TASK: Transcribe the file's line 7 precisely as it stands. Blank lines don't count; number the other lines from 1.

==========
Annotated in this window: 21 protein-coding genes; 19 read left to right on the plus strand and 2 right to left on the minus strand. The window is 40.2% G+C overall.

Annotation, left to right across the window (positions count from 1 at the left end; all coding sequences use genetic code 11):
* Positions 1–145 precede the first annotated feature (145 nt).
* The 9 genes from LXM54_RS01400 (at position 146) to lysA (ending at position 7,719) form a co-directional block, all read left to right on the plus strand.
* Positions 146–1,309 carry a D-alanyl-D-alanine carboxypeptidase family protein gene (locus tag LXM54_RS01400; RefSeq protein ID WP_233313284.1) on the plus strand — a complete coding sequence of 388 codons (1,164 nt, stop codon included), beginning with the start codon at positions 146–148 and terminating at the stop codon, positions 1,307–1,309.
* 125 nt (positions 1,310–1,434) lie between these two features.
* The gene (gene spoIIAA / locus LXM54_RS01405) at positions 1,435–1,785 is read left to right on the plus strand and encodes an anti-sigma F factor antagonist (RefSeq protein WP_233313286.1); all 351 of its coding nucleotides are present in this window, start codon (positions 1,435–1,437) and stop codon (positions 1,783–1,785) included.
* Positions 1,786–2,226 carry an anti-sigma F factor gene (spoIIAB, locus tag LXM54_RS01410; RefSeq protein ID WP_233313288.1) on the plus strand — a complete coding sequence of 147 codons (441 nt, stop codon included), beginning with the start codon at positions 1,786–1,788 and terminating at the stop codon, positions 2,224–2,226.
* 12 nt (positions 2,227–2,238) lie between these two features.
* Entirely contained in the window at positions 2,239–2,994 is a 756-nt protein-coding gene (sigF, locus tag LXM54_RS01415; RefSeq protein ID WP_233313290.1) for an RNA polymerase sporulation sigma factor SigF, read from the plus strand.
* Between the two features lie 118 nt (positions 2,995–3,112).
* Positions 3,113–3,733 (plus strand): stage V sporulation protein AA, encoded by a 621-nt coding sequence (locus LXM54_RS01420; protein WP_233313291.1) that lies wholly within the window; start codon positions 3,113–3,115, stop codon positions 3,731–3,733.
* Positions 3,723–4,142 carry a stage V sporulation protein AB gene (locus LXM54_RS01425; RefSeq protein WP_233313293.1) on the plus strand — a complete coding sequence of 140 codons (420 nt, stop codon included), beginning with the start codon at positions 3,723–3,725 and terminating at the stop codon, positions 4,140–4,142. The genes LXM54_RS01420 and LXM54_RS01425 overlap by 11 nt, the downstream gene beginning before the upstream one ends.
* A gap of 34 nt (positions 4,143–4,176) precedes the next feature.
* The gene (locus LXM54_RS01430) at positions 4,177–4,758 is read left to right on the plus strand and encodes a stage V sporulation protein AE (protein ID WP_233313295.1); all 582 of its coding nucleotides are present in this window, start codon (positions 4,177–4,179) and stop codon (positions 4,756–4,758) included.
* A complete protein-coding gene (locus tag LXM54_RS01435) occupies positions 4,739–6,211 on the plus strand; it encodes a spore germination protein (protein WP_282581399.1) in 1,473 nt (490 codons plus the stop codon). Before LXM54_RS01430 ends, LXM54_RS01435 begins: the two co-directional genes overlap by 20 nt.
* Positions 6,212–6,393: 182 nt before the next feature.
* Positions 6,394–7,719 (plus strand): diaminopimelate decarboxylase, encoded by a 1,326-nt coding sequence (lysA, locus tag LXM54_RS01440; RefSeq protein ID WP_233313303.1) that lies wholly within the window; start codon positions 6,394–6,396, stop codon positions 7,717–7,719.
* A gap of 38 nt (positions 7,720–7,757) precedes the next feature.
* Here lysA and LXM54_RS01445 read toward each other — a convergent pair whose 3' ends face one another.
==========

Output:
* The gene (gene spoIIAA / locus LXM54_RS01405) at positions 1,435–1,785 is read left to right on the plus strand and encodes an anti-sigma F factor antagonist (RefSeq protein WP_233313286.1); all 351 of its coding nucleotides are present in this window, start codon (positions 1,435–1,437) and stop codon (positions 1,783–1,785) included.